(138)
Rating: 5 stars
04/04/2007
A note about seaweed: A fair amount of times I use wakame. It is easy since it is small pieces. However the traditional way is to use "Dried Seaweed". It is dried seaweed in whole strips; it isn't easy to cut up and it leaves flakes to clean. I'd cut up the portion you want to use and put it in water. After you transfer it to pot you can cut it up with a scissor. Some variations: Add chopped/minced clams. Use some beef or chicken broth replacement for some water. (I usually do about 1/2 and 1/2 but I think some recipes use very small portions of the broth.) Add tofu. As another noted use bone marrow to boil in water instead of plain water. Use thin wedges of onion also. Read More
(69)
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Rating: 4 stars
06/07/2006
This is a great quick recipe for the city kats but the healthiest and usually only made by the country kats because of prep time is made with stock that has been boiled with marrow for over a day instead of just plain old water...great for those with illness or cancer... Read More
(59)
Rating: 5 stars
05/20/2006
I am 1/2 Korean 1000 miles away from my mother's cooking and craving seaweed soup! Made this recipe exactly as suggested and it was perfect. Thank you for sharing this great recipe! Read More
(30)
Rating: 5 stars
10/09/2011
Mmmm...excellent! a nice bowl of hot seaweed soup! When I make this I usually make a large pot because it goes so fast. I soak the seaweed in water first until it gets soft, rinse, then I use a kitchen scissors to cut up the seaweed in pieces. I buy my seaweed in a bag from a local korean supermarket. Most times I pick up a pkg of beef soup bones (shank) and/or use bits of cut of beef. If you don't have any beef on hand you can always add beef soup stock. IN a pot with beef I add 1 garlic clove, minced, 1 tsp sesame oil, 1T lite soy sauce, to taste, cook for one minute, stirring. Then I add in all the seaweed, 6 cups or more of water and I let it simmer for 20 minutes. I do not add 1 tsp of table salt (too much salt) just a tiny pinch of rock salt. This soup has great flavor and is full of iron! Other people add in cut up tofu, dried korean fish (anchovies) for stock flavor, korean chili pepper, seafood,etc. It depends on your tastes. For a traditional korean style seaweed soup, you cannot go wrong with this recipe.. this is very tasty,healthy, comforting and a definite keeper in my recipe box. Tonight I just served this with, "Korean BBQ Short Ribs," and "Kongnamool," (korean veggies), from this website and hot rice. ONOlicious! Read More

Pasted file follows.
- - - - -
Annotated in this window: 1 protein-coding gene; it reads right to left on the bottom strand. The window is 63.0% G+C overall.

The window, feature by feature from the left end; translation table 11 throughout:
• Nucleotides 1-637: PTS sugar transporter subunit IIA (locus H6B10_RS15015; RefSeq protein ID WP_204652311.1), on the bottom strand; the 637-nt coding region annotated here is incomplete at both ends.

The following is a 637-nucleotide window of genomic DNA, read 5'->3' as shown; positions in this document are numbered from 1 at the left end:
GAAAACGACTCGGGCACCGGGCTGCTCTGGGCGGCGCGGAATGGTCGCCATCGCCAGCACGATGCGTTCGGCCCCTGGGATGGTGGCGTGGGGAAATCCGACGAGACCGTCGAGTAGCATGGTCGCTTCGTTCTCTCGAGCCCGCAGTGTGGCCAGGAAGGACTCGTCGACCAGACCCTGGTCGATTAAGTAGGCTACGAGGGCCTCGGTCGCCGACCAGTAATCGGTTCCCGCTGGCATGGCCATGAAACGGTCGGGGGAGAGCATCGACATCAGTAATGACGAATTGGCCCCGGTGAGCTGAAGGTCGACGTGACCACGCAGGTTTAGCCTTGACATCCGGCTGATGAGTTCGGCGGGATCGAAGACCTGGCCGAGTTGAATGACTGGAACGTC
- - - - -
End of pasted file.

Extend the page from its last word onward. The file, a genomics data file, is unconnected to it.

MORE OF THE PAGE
(26)
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Rating: 4 stars
09/08/2009
Needs a bit of chicken broth (perhaps one cup instead). Remember wash the seaweed thoroughly and soak it in water for at least an hour and rinse it again. Not sure which seaweed to buy? If in a korean grocery you can ask which seaweed is best for Miyuk Gook (the name for seaweed soup). Read More
(20)
Rating: 5 stars
01/23/2006
So delicious. I've had this soup with the sirloin substituted with clam and made it really really good. Read More
(17)
Rating: 5 stars
06/06/2007
this is a great recipe.... Korean food recipes differ through each family.... Like in mine instead of soy sauce we would use some da shi da....its the same as using some beef bouillon cubes... I love this soup when I feel a cold coming on I will make this and feel better the next day... Very good recipe! Read More
(13)
Rating: 4 stars
08/30/2010
For a more full-bodied stock use a piece of well cleaned kombu 2-3 DRIED (must be dried!) shiitake mushrooms half a onion 7-8 dried Korean anchovies. You have to get these ingredients at a Korean or Japanese market. But this is the way my mother made the stock. And it is much more flavorful than this recipe. No chicken/beef broth needed! Much more healthier too. There is also 'dashi powder' which is very popular now. It's the stock above in powder form. Read More
(13)
Rating: 3 stars
12/06/2017
No doubt I will make it again. The recipe is a good starting place but I think its a little heavy on the wakame and much too light on the meat. The liquid though tastes right on! I loved it. So this recipe deserves a higher mark which it can get with a few adjustments. I dont think the recipe stated how many it served but my estimate is 3 to 4.. for 4 you probably want to add another 1 or 1.5 cups of water. For those that try to eat it with a spoon rather than chopsticks I would suggest cutting the seaweed into smaller pieces. I am told normally Koreans cut it in about 2 inch lengths which is good for chopsticks but too big for spoons. Overall I enjoyed it. Read More